Is this all just bad editing? Why are chronically ill young people always shown as so patient and kind in these B films? Will the doctor push the boundaries of medicine too far and have Frances remove the blanket on her legs to reveal hairy ape legs? If so will Danny make a run for it? Watch and find out the ridiculous ending.

This film is five out of ten just because of Karloff. He creeps up the atmosphere and adds depth to just about any character he plays. Everybody else in the cast is just a cardboard cutout next to him. It makes me wonder why he even did this film. Probably for Karloff completists only.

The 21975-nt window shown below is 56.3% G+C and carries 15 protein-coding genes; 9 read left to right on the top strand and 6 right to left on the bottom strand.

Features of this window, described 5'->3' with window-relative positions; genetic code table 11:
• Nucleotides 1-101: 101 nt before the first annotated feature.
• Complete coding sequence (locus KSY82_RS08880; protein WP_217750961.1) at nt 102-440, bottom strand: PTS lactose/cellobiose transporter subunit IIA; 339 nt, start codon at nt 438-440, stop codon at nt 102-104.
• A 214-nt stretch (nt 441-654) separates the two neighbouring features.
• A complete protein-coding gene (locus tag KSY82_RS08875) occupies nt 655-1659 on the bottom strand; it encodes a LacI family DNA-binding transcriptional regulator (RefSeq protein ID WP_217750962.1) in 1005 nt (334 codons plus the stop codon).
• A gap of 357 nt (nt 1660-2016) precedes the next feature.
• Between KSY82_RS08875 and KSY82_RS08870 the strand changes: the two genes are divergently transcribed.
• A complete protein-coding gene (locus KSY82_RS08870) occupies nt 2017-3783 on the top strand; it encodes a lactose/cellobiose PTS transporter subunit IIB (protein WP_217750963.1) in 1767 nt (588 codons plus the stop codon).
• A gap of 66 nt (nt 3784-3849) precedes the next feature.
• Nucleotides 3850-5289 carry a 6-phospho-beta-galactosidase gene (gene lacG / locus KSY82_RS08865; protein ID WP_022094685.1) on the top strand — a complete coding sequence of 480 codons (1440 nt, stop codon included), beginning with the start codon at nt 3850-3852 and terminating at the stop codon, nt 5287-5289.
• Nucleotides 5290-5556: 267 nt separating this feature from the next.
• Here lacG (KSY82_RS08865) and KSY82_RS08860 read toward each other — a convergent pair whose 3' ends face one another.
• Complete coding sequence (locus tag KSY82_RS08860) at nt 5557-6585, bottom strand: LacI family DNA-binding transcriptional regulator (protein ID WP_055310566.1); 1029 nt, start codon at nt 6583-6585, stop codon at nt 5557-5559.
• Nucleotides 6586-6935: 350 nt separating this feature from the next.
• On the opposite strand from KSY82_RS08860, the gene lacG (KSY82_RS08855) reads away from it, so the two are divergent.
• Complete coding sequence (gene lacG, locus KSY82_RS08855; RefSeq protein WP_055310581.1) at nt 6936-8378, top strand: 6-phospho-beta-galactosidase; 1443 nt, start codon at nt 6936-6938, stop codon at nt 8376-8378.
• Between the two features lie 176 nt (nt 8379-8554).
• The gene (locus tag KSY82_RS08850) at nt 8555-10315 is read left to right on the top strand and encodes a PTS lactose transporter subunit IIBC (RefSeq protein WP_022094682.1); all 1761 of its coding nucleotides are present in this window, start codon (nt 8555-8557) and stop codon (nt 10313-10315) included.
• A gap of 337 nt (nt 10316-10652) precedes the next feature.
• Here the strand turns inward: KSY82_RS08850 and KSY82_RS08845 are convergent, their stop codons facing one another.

Source: An old recording from a viewing on TCM

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16 minutes ago, calvinnme said:

In my case, I like everything up to the 50s, but I would just as soon skip the 60s and go straight to the 70s where you are completely past the production code era. The 60s tried to have it both ways. Take "Sunday in New York" for example.

For the 60s you have to check out the so called "Exploitation" films they were out there on the cutting edge of it. The studio stuff is as you say conflicted.

Like I mentioned in another thread, if you were a horse living in a fenced pasture and finally someone removed the fence rails you likely are going to exploit that freedom.